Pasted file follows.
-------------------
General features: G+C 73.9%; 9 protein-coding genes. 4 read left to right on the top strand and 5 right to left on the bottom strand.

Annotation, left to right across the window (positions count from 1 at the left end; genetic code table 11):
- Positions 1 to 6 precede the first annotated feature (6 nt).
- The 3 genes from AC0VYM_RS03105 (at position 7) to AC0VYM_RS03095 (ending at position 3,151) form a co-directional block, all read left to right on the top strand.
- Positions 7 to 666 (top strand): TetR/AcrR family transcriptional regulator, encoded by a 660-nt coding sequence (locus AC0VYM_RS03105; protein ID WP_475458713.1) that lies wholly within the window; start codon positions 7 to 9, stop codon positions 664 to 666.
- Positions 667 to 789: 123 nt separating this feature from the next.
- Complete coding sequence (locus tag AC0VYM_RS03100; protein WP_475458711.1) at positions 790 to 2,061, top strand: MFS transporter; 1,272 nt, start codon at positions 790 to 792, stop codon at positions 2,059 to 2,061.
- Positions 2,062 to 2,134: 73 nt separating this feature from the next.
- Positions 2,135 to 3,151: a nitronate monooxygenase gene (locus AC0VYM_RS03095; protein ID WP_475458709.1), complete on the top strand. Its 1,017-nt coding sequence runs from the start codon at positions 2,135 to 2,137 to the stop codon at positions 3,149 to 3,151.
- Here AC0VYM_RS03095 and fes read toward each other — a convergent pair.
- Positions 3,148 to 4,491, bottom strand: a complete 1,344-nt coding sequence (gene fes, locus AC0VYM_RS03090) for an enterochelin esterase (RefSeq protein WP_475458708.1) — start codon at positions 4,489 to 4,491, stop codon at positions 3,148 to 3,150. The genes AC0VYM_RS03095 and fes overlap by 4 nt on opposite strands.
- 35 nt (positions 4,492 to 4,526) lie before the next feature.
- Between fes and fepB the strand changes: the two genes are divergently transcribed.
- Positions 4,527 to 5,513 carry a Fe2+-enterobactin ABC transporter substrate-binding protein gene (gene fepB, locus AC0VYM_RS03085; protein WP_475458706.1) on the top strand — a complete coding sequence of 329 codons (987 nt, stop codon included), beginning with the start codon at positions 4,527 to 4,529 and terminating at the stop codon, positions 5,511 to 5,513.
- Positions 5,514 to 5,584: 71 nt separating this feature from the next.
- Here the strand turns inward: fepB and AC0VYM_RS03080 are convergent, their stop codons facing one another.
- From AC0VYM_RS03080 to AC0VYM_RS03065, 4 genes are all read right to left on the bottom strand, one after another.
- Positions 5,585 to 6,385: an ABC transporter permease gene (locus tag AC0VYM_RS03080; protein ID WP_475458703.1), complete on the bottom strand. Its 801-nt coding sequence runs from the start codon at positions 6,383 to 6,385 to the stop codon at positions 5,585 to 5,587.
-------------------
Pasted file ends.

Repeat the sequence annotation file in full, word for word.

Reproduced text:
General features: G+C 73.9%; 9 protein-coding genes. 4 read left to right on the top strand and 5 right to left on the bottom strand.

Annotation, left to right across the window (positions count from 1 at the left end; genetic code table 11):
- Positions 1 to 6 precede the first annotated feature (6 nt).
- The 3 genes from AC0VYM_RS03105 (at position 7) to AC0VYM_RS03095 (ending at position 3,151) form a co-directional block, all read left to right on the top strand.
- Positions 7 to 666 (top strand): TetR/AcrR family transcriptional regulator, encoded by a 660-nt coding sequence (locus AC0VYM_RS03105; protein ID WP_475458713.1) that lies wholly within the window; start codon positions 7 to 9, stop codon positions 664 to 666.
- Positions 667 to 789: 123 nt separating this feature from the next.
- Complete coding sequence (locus tag AC0VYM_RS03100; protein WP_475458711.1) at positions 790 to 2,061, top strand: MFS transporter; 1,272 nt, start codon at positions 790 to 792, stop codon at positions 2,059 to 2,061.
- Positions 2,062 to 2,134: 73 nt separating this feature from the next.
- Positions 2,135 to 3,151: a nitronate monooxygenase gene (locus AC0VYM_RS03095; protein ID WP_475458709.1), complete on the top strand. Its 1,017-nt coding sequence runs from the start codon at positions 2,135 to 2,137 to the stop codon at positions 3,149 to 3,151.
- Here AC0VYM_RS03095 and fes read toward each other — a convergent pair.
- Positions 3,148 to 4,491, bottom strand: a complete 1,344-nt coding sequence (gene fes, locus AC0VYM_RS03090) for an enterochelin esterase (RefSeq protein WP_475458708.1) — start codon at positions 4,489 to 4,491, stop codon at positions 3,148 to 3,150. The genes AC0VYM_RS03095 and fes overlap by 4 nt on opposite strands.
- 35 nt (positions 4,492 to 4,526) lie before the next feature.
- Between fes and fepB the strand changes: the two genes are divergently transcribed.
- Positions 4,527 to 5,513 carry a Fe2+-enterobactin ABC transporter substrate-binding protein gene (gene fepB, locus AC0VYM_RS03085; protein WP_475458706.1) on the top strand — a complete coding sequence of 329 codons (987 nt, stop codon included), beginning with the start codon at positions 4,527 to 4,529 and terminating at the stop codon, positions 5,511 to 5,513.
- Positions 5,514 to 5,584: 71 nt separating this feature from the next.
- Here the strand turns inward: fepB and AC0VYM_RS03080 are convergent, their stop codons facing one another.
- From AC0VYM_RS03080 to AC0VYM_RS03065, 4 genes are all read right to left on the bottom strand, one after another.
- Positions 5,585 to 6,385: an ABC transporter permease gene (locus tag AC0VYM_RS03080; protein ID WP_475458703.1), complete on the bottom strand. Its 801-nt coding sequence runs from the start codon at positions 6,383 to 6,385 to the stop codon at positions 5,585 to 5,587.